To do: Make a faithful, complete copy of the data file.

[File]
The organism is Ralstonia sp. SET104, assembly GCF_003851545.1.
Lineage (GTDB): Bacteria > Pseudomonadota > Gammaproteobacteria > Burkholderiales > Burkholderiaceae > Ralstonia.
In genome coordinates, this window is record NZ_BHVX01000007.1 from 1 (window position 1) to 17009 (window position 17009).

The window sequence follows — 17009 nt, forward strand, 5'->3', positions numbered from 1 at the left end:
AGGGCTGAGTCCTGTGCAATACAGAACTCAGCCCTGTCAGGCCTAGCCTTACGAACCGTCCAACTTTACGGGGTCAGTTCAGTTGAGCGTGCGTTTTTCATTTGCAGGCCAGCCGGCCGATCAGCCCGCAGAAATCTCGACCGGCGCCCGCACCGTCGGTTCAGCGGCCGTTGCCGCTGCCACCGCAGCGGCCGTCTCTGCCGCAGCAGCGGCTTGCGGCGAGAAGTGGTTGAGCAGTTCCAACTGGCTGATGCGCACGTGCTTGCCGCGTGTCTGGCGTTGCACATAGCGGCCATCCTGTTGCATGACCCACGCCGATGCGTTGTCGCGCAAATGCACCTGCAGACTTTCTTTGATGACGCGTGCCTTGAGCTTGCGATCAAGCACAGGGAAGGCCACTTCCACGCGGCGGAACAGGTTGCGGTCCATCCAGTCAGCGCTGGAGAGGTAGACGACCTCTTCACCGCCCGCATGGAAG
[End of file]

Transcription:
The organism is Ralstonia sp. SET104, assembly GCF_003851545.1.
Lineage (GTDB): Bacteria > Pseudomonadota > Gammaproteobacteria > Burkholderiales > Burkholderiaceae > Ralstonia.
In genome coordinates, this window is record NZ_BHVX01000007.1 from 1 (window position 1) to 17009 (window position 17009).

The window sequence follows — 17009 nt, forward strand, 5'->3', positions numbered from 1 at the left end:
AGGGCTGAGTCCTGTGCAATACAGAACTCAGCCCTGTCAGGCCTAGCCTTACGAACCGTCCAACTTTACGGGGTCAGTTCAGTTGAGCGTGCGTTTTTCATTTGCAGGCCAGCCGGCCGATCAGCCCGCAGAAATCTCGACCGGCGCCCGCACCGTCGGTTCAGCGGCCGTTGCCGCTGCCACCGCAGCGGCCGTCTCTGCCGCAGCAGCGGCTTGCGGCGAGAAGTGGTTGAGCAGTTCCAACTGGCTGATGCGCACGTGCTTGCCGCGTGTCTGGCGTTGCACATAGCGGCCATCCTGTTGCATGACCCACGCCGATGCGTTGTCGCGCAAATGCACCTGCAGACTTTCTTTGATGACGCGTGCCTTGAGCTTGCGATCAAGCACAGGGAAGGCCACTTCCACGCGGCGGAACAGGTTGCGGTCCATCCAGTCAGCGCTGGAGAGGTAGACGACCTCTTCACCGCCCGCATGGAAG